This is the first of a series of posts documenting the progression of a collaborative project at the South End Technology Center @ Tent City supported by the Harvard Graduate School of Education Dean's Equity Project. The goal is to create a safe and creative space for high school and college youth to explore their identities and the issues that have come up for them with the #BlackLivesMatter movement through activities based on Hip Hop Culture. Then, using the design engineering process, the youth will imagine a better and more just future, reating a participatory art and technology activity that will engage other youth during the 2015 Learn 2 Teach, Teach 2 Learn program.
“If we want a society and culture that works for everyone, we need innovation in our relationships along with innovation in the STEM fields and STEM education.” - Mel King
In our STEAM program at Learn 2 Teach, Teach 2 Learn, most often we start designing teaching activities by identifying the big ideas and skills connected to a technology we teach, be it computer and physical programming, electronics or digitial design and fabrication. Then, we work to create a "cool" culturally relevant activity that engages the youth in those big ideas and skills.
What excites me about this project is that we are "de-centering" or taking these "technologies of the earth" away from the focus of activity design and putting them in the service of "technologies of the heart."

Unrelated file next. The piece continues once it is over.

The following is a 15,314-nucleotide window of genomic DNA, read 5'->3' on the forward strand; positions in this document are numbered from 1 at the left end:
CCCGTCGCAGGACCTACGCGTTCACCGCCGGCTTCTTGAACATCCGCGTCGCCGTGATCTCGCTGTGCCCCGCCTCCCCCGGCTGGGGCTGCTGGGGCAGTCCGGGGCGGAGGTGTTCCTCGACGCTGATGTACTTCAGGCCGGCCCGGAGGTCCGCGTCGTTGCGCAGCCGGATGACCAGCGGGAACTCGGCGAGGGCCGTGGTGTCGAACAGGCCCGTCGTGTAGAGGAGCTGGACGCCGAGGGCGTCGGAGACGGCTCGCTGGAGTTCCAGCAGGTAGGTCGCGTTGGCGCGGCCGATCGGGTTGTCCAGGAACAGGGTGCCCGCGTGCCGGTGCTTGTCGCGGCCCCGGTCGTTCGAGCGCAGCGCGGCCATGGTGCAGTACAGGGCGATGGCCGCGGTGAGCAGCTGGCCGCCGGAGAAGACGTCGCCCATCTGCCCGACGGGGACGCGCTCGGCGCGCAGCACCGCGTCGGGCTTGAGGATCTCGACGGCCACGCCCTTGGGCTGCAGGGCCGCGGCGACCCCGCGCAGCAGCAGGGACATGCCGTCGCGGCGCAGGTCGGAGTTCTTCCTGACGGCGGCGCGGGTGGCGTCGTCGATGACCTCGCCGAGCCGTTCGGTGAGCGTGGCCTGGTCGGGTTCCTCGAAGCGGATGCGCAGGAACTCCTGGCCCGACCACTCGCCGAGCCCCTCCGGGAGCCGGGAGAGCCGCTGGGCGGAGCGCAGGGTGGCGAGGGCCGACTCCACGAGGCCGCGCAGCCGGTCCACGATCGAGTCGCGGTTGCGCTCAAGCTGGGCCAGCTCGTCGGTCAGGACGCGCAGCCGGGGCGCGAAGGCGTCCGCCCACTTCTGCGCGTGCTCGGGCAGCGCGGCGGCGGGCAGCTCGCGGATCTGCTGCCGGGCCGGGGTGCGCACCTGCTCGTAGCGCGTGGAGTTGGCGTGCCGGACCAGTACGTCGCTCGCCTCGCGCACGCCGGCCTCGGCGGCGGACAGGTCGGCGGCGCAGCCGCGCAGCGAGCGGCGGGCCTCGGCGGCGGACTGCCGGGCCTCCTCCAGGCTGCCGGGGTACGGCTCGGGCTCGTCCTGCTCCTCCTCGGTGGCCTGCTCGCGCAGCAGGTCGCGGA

What has most engaged me as an educator for the past few years are these technologies of the heart --- those technologies that are necessary to bring out the best in humanity and enhance our relationships with each other --- and documenting how they support the STEAM education of our Boston youth of color. (I've addressed my thoughts about this in some of my older blogposts: http://fablearn.stanford.edu/fellows/blog/some-thoughts-making-technolog... and http://fablearn.stanford.edu/fellows/blog/making-justice-youth-restoring...).
During the school year at the South End Technology Center @ Tent City, we have two small afterschool programs for teenagers --- our Eek! electronics explorers klub and our Fab Stewards program. During circle-up sessions, the youth teachers have been talking about they have been discouraged at school -- and even banned --- from talking about #BlackLivesMatter and participating in the nationwide school walkout. Some even spoke about how their parents were fearful about talking about #BlackLivesMatter and asked them not to participate in any activities. The lack meaningful opportunities at school or home to explore and express their ideas and feelings about the #BlackLivesMatter movement deeply saddened me because the courage and ideas of youth have historically been at the center of social movements here and across the planet.
I am also beginning to understand #BlackLivesMatter as a maker movement that indeed is seeking to create new technologies of the heart to address social justice issues. So, in collaboration with graduate student Adia Wallace from the Technology and Innovation in Education program at the Harvard Graduate School of Education developed a successful proposal to the HGSE Dean Equity Fellowship to ask the question,
How can Science, Technology, Engineering and Math enrichment help youth of color meaningfully address issues related to #BlackLivesMatter in historically and culturally relevant ways in Boston, Massachusetts?
Through a series of blogposts here at the FabLearn Fellows website, I will document our process and progress and hopefully provide insights that will be of use to others who would like to initiate similar collaborative projects with youth.
Photos chosen by Adia Wallace to submit with our successful HGSE Dean Equity Fellowship Proposal